What Is A Universal Life Policy?

One of the first things you're going to want to know is how to borrow against a universal life insurance policy, once you've got yours all set up. Universal Life (UL) was the brainchild of E.F. Hutton in the 1980s. This policy type was to replace whole life as the best life insurance policy contract type on the market. A whole life policy at that time was suffering from the low interest rate environment of the 1970s. Critics of whole life argued that it was beyond its prime.

Brokerage firms sought to capitalize on this by creating the very first "buy term and invest the difference" policy. Before that time, you had two options. You could buy whole life insurance or you could buy a term policy and invest what you saved from the cost of the whole life into some kind of investment.

Universal life offered a way to do both. Policyholders funded the contract and the premiums went straight into the cash value account. The insurer then deducted the cost of the death benefit from the policy. They would add interest to the account and whatever was left was the cash value available for borrowing.

Universal life promised higher interest rate returns than whole life, and they fulfilled that promise for a while. Eventually, the high interest rates of the 80s ended and Universal Life policies designed for these rates could not sustain the high costs built into them at that time.

These policies have seen a resurgence in popularity with new policy features and interest crediting strategies, but you should understand how to borrow against a universal life insurance policy, just in case another 1980s debacle occurs.


  1. Get out your life insurance policy contract. It'll have your policy number printed on there somewhere. Otherwise, dig out your last premium bill. It's on there too.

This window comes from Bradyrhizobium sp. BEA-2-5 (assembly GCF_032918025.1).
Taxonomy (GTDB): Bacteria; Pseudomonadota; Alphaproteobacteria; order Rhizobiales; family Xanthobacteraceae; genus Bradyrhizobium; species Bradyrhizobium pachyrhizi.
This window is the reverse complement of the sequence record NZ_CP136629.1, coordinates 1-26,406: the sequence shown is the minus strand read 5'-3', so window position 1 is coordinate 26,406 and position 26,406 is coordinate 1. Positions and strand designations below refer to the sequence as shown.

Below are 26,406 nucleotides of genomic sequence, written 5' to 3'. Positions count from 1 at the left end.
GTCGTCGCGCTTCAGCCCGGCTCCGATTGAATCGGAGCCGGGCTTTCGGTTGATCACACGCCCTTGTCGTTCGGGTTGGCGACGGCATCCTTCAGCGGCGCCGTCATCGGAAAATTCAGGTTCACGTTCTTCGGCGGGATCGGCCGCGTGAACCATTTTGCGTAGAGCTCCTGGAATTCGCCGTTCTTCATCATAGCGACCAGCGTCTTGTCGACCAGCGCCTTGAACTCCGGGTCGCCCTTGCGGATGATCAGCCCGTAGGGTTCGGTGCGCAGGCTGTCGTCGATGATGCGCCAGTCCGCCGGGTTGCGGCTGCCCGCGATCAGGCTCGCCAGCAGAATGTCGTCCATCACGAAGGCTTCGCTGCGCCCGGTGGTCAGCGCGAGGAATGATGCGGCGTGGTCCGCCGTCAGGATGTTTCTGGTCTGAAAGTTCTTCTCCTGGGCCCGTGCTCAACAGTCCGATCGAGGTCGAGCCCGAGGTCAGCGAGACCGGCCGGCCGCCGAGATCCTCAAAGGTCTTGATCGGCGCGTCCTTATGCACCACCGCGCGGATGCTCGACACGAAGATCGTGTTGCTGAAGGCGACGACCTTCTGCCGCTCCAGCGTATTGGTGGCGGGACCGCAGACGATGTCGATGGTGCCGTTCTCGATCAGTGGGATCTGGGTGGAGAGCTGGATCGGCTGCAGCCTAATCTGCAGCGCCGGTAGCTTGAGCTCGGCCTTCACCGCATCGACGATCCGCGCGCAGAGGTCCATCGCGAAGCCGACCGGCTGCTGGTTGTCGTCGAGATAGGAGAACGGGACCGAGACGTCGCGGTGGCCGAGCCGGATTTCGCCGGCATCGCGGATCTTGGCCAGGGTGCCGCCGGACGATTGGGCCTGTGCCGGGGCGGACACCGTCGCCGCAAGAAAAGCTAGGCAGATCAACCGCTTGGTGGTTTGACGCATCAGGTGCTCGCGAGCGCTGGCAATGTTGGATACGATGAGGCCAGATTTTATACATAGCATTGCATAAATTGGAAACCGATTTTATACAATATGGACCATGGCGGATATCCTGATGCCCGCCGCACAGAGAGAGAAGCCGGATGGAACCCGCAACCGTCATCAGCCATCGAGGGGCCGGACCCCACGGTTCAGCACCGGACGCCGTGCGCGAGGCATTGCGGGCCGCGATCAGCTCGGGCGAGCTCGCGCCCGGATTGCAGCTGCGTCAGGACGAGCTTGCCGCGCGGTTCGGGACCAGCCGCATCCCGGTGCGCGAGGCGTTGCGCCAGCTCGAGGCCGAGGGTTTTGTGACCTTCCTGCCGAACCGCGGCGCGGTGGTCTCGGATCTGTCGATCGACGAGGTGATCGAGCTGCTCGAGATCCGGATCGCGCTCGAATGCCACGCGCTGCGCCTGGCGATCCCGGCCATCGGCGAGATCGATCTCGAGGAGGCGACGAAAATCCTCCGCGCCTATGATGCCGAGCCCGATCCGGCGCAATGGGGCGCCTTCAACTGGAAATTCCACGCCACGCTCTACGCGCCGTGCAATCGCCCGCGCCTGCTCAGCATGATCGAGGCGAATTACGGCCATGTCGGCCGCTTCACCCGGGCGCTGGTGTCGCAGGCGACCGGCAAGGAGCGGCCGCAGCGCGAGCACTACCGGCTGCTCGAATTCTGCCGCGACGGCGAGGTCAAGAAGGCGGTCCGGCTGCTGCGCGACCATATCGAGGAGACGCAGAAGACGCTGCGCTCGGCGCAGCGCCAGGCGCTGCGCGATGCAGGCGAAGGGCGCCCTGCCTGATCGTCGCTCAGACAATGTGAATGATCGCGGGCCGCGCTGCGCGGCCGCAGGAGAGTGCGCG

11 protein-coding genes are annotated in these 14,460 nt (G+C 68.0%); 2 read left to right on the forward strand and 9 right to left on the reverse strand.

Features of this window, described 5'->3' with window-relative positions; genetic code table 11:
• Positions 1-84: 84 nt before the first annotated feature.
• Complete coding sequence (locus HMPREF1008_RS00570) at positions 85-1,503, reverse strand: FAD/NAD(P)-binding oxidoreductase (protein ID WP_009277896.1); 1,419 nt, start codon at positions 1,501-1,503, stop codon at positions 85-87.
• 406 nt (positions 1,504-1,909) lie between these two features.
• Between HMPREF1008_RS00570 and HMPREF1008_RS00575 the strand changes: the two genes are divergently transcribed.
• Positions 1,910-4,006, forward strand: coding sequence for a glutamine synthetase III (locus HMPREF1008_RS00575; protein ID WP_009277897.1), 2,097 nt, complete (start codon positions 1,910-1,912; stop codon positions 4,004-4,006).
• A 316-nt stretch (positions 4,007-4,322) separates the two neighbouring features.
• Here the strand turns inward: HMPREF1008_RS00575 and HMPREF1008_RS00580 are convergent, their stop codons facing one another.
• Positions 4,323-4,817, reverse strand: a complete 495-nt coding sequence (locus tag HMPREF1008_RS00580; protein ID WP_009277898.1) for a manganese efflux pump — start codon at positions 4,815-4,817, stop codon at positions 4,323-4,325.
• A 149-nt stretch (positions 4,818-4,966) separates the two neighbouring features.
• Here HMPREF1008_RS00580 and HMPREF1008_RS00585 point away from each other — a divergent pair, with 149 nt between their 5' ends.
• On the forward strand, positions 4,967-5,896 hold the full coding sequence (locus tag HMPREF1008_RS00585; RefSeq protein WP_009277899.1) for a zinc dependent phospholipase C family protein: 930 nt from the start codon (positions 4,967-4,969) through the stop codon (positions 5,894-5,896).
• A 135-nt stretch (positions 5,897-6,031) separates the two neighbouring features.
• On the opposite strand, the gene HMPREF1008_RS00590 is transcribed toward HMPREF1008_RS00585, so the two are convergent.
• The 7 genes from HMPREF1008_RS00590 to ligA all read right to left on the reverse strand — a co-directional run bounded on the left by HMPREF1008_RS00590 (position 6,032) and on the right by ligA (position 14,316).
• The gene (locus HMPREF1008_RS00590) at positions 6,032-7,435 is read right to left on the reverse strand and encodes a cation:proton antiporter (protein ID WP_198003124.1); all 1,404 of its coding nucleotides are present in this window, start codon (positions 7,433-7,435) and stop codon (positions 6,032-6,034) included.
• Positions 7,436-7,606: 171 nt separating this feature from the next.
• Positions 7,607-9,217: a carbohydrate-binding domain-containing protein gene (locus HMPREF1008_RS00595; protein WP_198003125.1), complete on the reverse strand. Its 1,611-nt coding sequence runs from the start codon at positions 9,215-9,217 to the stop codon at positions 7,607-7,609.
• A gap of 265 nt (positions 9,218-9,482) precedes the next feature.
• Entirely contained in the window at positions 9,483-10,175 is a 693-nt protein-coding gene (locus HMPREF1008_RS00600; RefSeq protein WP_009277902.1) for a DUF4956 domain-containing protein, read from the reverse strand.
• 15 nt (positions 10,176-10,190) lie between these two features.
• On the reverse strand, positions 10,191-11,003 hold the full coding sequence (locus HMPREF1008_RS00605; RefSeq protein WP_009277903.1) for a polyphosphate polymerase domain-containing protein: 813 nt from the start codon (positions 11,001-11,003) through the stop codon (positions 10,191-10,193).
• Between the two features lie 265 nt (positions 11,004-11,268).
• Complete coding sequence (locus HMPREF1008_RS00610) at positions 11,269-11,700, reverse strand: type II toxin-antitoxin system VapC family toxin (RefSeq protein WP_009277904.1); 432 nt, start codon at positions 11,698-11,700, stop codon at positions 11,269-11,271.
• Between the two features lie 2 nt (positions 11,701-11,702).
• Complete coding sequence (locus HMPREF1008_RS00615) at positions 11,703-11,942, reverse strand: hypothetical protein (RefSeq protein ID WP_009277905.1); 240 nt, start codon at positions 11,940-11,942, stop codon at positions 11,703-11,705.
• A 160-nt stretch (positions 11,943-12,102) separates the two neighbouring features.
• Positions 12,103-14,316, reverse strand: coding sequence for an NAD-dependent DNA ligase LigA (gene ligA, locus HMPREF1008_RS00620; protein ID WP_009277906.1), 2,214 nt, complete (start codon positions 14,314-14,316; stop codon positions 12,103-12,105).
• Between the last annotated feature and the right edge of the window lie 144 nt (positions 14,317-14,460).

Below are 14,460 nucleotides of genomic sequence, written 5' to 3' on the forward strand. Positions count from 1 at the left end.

2. Call your insurance company. Their phone number's in the book, on the web and on your premium bills.
  3. Speak to a company representative about taking out a loan from your policy. Taking out a policy loan is pretty simple. The insurance company doesn't require a loan application. You just need to tell them you want some money from the policy.
  4. Tell them where to send the money. Your insurer will either deposit the check directly into your bank account or they'll send you a check. What they do depends on the information they have. If you want direct deposit, you'll have to fill out a direct deposit form with them and give them your bank details. Otherwise, cash the check they send and you're good to go.


Taking out a loan from a universal life policy is fairly safe. But there's a few caveats. Life insurers charge interest on policy loans. These loans are income tax-free because of the fact that it's a loan you're taking and not profits from the policy.

Unless your policy contract specifically states that policy loans are a net zero cost to you, assume you're being charged interest on the loan. You don't have to make loan repayments on your policy, but if there is an interest charge, then interest will accumulate against the policy's remaining cash value. When there's no more cash value available to borrow against, the game's over. Your policy terminates.

The IRS will expect you to pay income tax on all of the money you received from the policy which exceeded the premiums you paid into the policy. Most life insurers are pretty good about warning you before your policy is about to terminate. Some even have provisions to suspend borrowing activity and they convert the policy to a paid up contract that you cannot borrow from anymore but which will save you from getting whacked with a huge tax bill.

Just make sure you understand how to borrow against a universal life insurance policy and what your insurer will and will not do for you in regards to these loans before you take one out.